Impact of technology on energy efficiency

No green transition without digitisation

impacto de la tecnología en la eficiencia energética
Communication Team

Telefónica

Reading time: 4 min

Advances in technology bring with them, among many other issues, greater possibilities for environmental care.

It should be borne in mind that the green and digital transitions are mutually reinforcing: digital technologies can contribute to reducing global emissions by more than 15% in sectors such as energy, industry, agriculture, construction or transport, and by up to 35% through their ability to transform people’s habits.

However, it must also be considered that these technologies require a lot of energy to operate, water to cool equipment and generate electronic waste.

Specifically, digital technologies account for 8-10% of global energy consumption and 2-4% of greenhouse gas emissions. To put this in perspective, direct emissions from livestock account for 5% and those from aviation just under half.

The challenge is therefore to ensure that ICT minimises these harmful effects, while maximising the potential role it can play in supporting the transition to a Net Zero future.

Energy efficiency: what it is

Before moving on, let us briefly recall that energy efficiency can be summarised as the reduction of energy consumption or the use of technology that requires less energy to perform the same function.

The relevance of energy efficiency can even be seen in the Sustainable Development Goals.

Specifically SDG 7, which seeks to ensure access to affordable, secure, sustainable and modern energy in order to further increase the 90% of people on the planet who already have access to electricity.

No digitalisation, no green transition

Telefónica’s various initiatives and actions as a technological benchmark can serve as an example to help us understand the transformative power of different technologies and how their application can help to achieve a world in which digital technology protects the planet.

The operator’s goal is to achieve zero net emissions by 2040, including the value chain, and to be a zero waste company by 2030.

To contribute to energy efficiency, the company implements technology initiatives such as modernising our network, for example, replacing copper with fibre optics (85% more efficient); deploying 5G, which is up to 90% more efficient than 4G; virtualisation; migration to the cloud; implementation of Power Saving Features (PSF) and AI/ML platforms to optimise energy consumption while maintaining quality; legacy shutdowns to minimise network coexistence; modernisation of infrastructure, renewal of power plants and air conditioning equipment; free cooling; immersion air conditioning, air conditioning equipment shutdowns; reduction of fuel consumption through hybrid stations with solar photovoltaic energy and delayed start-up of generators using high-cycle (lithium) batteries; and use of more environmentally friendly fuels such as hydrogen/methanol.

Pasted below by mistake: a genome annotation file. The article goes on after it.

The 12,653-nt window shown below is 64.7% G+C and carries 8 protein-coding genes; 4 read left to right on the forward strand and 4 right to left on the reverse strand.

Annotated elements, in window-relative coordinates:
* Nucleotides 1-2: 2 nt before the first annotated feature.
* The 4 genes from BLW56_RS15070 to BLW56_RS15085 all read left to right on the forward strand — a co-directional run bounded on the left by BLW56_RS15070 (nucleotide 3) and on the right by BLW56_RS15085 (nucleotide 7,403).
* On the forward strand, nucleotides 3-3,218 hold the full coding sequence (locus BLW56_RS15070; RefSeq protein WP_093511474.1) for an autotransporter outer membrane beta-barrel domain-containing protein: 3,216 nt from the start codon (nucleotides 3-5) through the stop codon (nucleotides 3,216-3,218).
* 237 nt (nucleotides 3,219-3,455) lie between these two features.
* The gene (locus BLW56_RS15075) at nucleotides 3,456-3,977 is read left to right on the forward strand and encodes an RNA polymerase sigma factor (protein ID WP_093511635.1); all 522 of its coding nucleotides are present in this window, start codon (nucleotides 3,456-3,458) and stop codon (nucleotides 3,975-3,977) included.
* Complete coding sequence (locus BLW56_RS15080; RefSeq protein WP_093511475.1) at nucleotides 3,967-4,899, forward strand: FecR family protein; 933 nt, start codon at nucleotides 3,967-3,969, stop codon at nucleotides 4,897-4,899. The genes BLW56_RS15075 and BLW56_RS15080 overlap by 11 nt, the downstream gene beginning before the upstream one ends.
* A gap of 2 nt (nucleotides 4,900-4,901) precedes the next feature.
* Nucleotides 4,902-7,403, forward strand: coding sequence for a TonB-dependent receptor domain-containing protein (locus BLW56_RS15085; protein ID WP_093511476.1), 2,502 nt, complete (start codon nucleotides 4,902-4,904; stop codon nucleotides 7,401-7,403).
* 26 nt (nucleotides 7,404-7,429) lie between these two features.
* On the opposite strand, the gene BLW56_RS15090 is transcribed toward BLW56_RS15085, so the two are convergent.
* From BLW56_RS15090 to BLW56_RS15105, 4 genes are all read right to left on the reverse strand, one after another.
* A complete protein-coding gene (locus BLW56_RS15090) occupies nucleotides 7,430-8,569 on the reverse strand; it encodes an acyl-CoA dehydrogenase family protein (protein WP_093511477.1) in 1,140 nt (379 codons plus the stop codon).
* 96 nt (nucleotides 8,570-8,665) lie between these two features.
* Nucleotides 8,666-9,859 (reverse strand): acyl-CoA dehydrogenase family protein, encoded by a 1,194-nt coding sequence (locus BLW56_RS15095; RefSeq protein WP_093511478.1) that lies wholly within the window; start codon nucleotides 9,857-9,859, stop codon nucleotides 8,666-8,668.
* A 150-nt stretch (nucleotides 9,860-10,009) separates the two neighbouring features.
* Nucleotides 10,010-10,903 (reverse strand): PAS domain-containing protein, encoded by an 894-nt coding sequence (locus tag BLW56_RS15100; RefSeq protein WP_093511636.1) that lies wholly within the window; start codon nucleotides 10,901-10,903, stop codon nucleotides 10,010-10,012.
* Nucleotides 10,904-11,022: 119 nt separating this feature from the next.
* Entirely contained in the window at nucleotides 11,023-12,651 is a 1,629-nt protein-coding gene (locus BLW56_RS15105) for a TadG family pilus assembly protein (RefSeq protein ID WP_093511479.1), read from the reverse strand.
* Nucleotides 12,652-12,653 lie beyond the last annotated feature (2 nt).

To achieve the decarbonisation of the company, not only do we need maximum efficiency in the use of energy, but we also need it to come from renewable sources. Telefónica is already 100% renewable in its operations in Europe and countries such as Brazil, Chile and Peru.

Similarly, to reduce energy consumption, Telefónica promotes the circular economy through eco-design, recycling and reuse. As an example of this commitment, in 2022 alone the company reused more than four million electronic equipment.

Green digitisation at Telefónica

Different Telefónica initiatives or solutions serve to advance the green transition in general and to reduce energy consumption in particular.

Connectivity

Connectivity is the basis of the digital solutions offered by the company, and for this it also has one of the most sustainable networks in the telecommunications sector.

Copper is being replaced by fibre optics, which is 85% more energy efficient. The 5G network is also 90% more energy efficient than 4G.

Digital workplace

Collaboration and productivity solutions enable remote work and connection, which reduces travel, reduces fuel consumption and therefore generates less carbon dioxide emissions, less pollution and increases energy savings.

Cloud computing

Servers hosted in data centres have high energy efficiency standards, so migration to the cloud means a significant reduction in carbon emissions.

Public lighting

Transforming lighting systems improves efficiency, safety and sustainability, with solutions ranging from replacing existing luminaires to integrating point-to-point remote control of individual luminaires wirelessly with Nb-IoT communications.

Intelligent transport and fleet management

With the aim of increasing energy efficiency (as well as improving productivity and safety on the road), this M2M solution’s real-time alerts and notifications allow trips to be reviewed and activity reports to be generated.

Water and gas metering

Remote management and reading of gas and water meters is achieved by complementing big data technology with a device, Nb-IoT connectivity and a management platform.

Energy efficiency solution

This end-to-end proposal aims to reduce energy consumption by up to 25%, offering energy audits, telemetry of consumption (electricity, water or gas) or the renovation and installation of infrastructures.

Conclusion

Technology in different areas, both in the home and in industry, is an ally when it comes to optimising the resources available to us and being able to reduce energy consumption.

Improving the management of energy and natural resources, optimising energy production or environmental sensing are some of the possibilities that different technologies offer us to move towards a future with less energy consumption.

A horizon for which we can also count on other allies such as the circular economy through reuse or recycling.


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